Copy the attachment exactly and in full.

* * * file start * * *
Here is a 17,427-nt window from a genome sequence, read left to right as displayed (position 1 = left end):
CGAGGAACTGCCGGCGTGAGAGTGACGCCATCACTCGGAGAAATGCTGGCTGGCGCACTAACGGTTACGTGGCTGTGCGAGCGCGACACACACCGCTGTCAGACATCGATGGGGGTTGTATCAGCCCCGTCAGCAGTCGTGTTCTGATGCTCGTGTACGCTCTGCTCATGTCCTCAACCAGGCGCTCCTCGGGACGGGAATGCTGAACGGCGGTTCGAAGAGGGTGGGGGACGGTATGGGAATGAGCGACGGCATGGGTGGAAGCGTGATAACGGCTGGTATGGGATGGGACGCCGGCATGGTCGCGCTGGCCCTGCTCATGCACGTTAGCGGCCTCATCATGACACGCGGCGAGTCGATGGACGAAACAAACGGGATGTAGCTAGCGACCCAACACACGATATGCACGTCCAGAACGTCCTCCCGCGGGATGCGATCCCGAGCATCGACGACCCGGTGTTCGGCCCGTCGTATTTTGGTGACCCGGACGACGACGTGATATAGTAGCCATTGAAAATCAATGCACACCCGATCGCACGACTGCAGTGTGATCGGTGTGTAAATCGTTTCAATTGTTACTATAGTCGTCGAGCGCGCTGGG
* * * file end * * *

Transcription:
Here is a 17,427-nt window from a genome sequence, read left to right as displayed (position 1 = left end):
CGAGGAACTGCCGGCGTGAGAGTGACGCCATCACTCGGAGAAATGCTGGCTGGCGCACTAACGGTTACGTGGCTGTGCGAGCGCGACACACACCGCTGTCAGACATCGATGGGGGTTGTATCAGCCCCGTCAGCAGTCGTGTTCTGATGCTCGTGTACGCTCTGCTCATGTCCTCAACCAGGCGCTCCTCGGGACGGGAATGCTGAACGGCGGTTCGAAGAGGGTGGGGGACGGTATGGGAATGAGCGACGGCATGGGTGGAAGCGTGATAACGGCTGGTATGGGATGGGACGCCGGCATGGTCGCGCTGGCCCTGCTCATGCACGTTAGCGGCCTCATCATGACACGCGGCGAGTCGATGGACGAAACAAACGGGATGTAGCTAGCGACCCAACACACGATATGCACGTCCAGAACGTCCTCCCGCGGGATGCGATCCCGAGCATCGACGACCCGGTGTTCGGCCCGTCGTATTTTGGTGACCCGGACGACGACGTGATATAGTAGCCATTGAAAATCAATGCACACCCGATCGCACGACTGCAGTGTGATCGGTGTGTAAATCGTTTCAATTGTTACTATAGTCGTCGAGCGCGCTGGG